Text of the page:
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Reflections: Interview with Rania Arabi, writer and YWCA program coordinator

Rania and I sat down in late October, on the eve of Halloween, in the warm comfort of her Plateau home. For some time we had been talking about filming an interview with her father, who had been forced to leave his home in Jaffa. And in the midst of negotiating all of our schedules we decided that the starting point was in fact Rania's story. So on this late October morning, with a bowl of fresh figs between us, we began what became a two hour life story interview.

I had met Rania because of her work at the YWCA, where Rania is in charge of researching and coordinating programs for immigrant women and their children in Montreal. As the co-coordinator of the Refugee Youth working group of the Life Stories project and the principle investigator of the collaborative media project, "Mapping Memories," I had contacted Rania to explore how we might collaborate on a future project. A philosophy of the Mapping Memories project is to form strategic collaborations with existing support groups for refugee youth to ensure the longevity of the project. Rania and I have been exploring ways to integrate media and digital storytelling into her ongoing work.

We had also decided that in order to understand both the potential of a creative collaboration or a life story, that Rania and the staff of the YWCA would benefit by experiencing first hand the kind of workshops we have been conducting in refugee shelters and with youth groups in Montreal. By actually going through the process of using new media to tell personal stories, the staff would have a better sense of how these techniques might work with their groups. Furthermore the staff would understand first hand the tranformative potential as well as the vulnerability a creative process like this entails. So before our day long training in digital storytelling with the YWCA staff, Rania and I conducted her life story interview. We discussed at length her identity as a Palestinian woman and her thoughts on the potential of oral history and personal stories to transcend tropes of victimization.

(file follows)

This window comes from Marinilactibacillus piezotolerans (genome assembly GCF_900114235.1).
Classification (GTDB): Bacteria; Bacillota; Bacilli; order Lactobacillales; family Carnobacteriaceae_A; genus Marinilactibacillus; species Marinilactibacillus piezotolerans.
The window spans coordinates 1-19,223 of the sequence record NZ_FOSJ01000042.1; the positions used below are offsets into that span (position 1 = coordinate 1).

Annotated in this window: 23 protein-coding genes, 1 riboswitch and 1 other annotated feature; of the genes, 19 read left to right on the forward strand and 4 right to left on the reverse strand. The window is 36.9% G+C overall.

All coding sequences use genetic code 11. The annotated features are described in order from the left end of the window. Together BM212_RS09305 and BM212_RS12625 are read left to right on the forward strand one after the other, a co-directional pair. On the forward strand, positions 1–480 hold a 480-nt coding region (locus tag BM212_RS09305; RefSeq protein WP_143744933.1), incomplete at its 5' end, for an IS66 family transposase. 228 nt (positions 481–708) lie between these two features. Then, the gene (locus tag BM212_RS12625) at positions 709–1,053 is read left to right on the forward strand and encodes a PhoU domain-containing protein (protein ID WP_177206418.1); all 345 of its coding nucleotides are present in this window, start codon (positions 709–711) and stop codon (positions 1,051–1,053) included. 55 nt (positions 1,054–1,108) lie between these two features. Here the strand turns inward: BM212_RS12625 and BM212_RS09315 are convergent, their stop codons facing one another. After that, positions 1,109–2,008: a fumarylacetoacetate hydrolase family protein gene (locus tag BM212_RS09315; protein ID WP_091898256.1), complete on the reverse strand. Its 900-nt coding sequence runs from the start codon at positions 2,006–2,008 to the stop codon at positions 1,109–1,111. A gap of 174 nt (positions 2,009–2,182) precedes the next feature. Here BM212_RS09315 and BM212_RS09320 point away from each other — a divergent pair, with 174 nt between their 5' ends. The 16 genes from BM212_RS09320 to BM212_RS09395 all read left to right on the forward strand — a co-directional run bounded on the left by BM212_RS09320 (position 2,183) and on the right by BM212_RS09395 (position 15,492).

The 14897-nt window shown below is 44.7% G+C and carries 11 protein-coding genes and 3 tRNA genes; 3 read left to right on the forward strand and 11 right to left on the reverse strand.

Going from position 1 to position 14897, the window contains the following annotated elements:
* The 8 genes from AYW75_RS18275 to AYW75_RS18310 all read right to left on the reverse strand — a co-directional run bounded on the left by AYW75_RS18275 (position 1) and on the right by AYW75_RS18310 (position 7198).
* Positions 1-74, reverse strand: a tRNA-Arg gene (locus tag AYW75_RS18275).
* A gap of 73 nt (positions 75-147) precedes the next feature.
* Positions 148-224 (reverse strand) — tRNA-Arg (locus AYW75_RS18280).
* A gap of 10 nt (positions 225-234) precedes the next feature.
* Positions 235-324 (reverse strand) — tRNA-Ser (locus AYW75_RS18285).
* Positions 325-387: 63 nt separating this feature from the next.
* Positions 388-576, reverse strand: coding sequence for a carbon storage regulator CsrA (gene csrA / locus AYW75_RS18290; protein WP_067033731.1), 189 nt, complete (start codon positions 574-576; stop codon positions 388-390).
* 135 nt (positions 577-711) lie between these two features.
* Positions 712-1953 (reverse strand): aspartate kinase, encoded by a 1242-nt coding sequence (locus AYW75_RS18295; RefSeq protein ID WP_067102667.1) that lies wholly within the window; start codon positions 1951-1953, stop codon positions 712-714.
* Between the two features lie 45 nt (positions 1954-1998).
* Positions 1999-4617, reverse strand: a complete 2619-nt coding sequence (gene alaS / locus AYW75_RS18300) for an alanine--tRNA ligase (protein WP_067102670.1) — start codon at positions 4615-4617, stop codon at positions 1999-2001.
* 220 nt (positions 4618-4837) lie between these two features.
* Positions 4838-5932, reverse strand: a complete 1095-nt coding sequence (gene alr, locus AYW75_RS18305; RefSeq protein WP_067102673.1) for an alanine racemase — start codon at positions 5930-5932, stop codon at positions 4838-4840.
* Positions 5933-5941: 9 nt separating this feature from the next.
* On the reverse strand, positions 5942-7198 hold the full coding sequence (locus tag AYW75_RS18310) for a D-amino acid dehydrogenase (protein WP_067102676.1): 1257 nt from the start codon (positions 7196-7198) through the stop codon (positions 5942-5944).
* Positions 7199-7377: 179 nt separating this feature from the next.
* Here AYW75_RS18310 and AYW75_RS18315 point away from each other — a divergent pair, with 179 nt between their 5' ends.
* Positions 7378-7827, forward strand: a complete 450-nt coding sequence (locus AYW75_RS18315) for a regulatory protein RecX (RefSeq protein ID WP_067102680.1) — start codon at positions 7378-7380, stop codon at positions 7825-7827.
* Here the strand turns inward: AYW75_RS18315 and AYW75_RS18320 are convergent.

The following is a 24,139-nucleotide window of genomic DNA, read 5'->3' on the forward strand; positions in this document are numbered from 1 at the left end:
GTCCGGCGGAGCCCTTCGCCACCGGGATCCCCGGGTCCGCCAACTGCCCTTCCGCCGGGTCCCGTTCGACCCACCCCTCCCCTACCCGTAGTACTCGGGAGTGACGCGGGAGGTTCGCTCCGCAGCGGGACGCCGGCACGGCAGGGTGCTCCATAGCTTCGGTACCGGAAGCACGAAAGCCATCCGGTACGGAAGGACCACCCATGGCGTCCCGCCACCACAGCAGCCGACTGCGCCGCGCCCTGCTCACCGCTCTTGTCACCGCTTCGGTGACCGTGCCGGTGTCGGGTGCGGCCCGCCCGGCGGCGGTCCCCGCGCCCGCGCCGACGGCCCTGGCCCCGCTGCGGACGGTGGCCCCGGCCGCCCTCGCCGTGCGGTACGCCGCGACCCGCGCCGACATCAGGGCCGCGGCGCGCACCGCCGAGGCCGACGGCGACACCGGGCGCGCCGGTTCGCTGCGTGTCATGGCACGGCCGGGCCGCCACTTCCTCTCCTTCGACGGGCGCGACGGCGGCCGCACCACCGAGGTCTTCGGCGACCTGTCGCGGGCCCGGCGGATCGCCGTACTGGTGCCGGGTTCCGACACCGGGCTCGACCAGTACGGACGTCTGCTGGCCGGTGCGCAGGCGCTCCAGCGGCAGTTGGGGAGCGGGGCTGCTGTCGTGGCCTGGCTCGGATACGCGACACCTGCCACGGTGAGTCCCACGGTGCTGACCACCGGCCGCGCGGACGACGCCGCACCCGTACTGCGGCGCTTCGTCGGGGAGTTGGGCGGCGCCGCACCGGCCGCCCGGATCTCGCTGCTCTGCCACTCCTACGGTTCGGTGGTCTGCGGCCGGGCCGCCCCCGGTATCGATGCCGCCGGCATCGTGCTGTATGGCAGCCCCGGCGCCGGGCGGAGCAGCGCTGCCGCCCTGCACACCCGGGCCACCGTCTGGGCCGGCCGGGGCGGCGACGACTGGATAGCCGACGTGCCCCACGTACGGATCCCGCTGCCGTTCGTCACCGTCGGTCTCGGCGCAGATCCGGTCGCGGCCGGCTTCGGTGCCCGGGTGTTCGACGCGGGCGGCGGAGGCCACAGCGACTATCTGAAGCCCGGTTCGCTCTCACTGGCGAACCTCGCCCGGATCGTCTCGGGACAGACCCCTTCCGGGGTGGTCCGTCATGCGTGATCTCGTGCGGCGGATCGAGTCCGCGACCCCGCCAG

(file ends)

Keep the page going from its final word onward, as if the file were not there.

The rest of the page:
Rania herself grew up in Kuwait with her three brothers and both of her parents. She moved to Montreal with her family soon after the Gulf War. Rania's father was forced to leave his home in Raffa at the age of seven and during the interview I learned that Rania had also been marked by a traumatic event at the same age. " It was during the civil war - and the conflict between the Palestinians and the Lebanese. There were only two Palestinians at my school and we were made fun of. "You look like Arafat" they would scream ... I stayed in that school for ten years and I never asked to be taken out. I don't know why - for some reason I just swallowed it and said - ok, I am going to stand here alone - its there anything wrong with being Palestinian?" Rania explained that despite the 300,000 Palestinians living in Kuwait she still most often felt like an outsider in the country.

Rania's first opportunity to visit Palestine, came for her as a young adult. Interested in the concept of "Homeland" Rania interviewed PLO officials, who had spent years living in exile in Tunisia and were now returning to Palestine. Her research was part of her master's degree in anthropology. During her field work she encouraged her father to return to Palestine. Together they visited the home he had abruptly left as a child. "It was like being with a 7 year old again. He started crying. He was hugging me and my cousins." Rani and her father conspired to bring a piece of his home back with them - the actual window of his childhood bedroom. In discussing the meaning of this encounter, Rania explained. "He had the priviledge of going back and seeing his home and not many people have that. I feel that whenever you go back to a wound or a rupture you face it. Its good that he cried - he is still angry and has things to deal with." In discussing the impact of the visit, she explained that now her father now has a new set of memories connected to the first place he would call home.

I asked Rania about her relationship to her father's anger and the notion of inheriting trauma. She explained "I had a very close and uncomfortable relationship to my father's anger - its rage - its beyond anger - its a cry from the heart that this should not be - how come this is happening - that noone is caring - and I picked it up. ... But my duty, my responsibility is to take this and to tranform it so that my child doesn't have to carry it. ... "

She went on to explain her notion of a "sacred wound" that has resonated with me ever since our interview. "Sometimes what we do with our wounds is hide it and live our lives like victims .. but I feel that this is my wound, that I inherited it, and it became a part of me and now what do I do with this wound? Do I scratch it? Do I play with it? Do I try to open it again? Do I tell its story - because it is fun to tell the story - and someone says - oh my god you went through this - confirming the drama and the vicitmhood or maybe there is a chance to heal to transform - I am going to use this wound and make a contribution - show the world that wounds can heal."

A few days later during the workshop with the YWCA staff, Rania used the memory of her visit with her father as the inspiration for her digital story, which she told in the form of a letter to her son. Its powerful and inspiring, much like Rania and the work she does at the YWCA.

Interview Conducted: Friday, October 30th, 2009
Interviewer: Liz Miller
Videographer: Liz Miller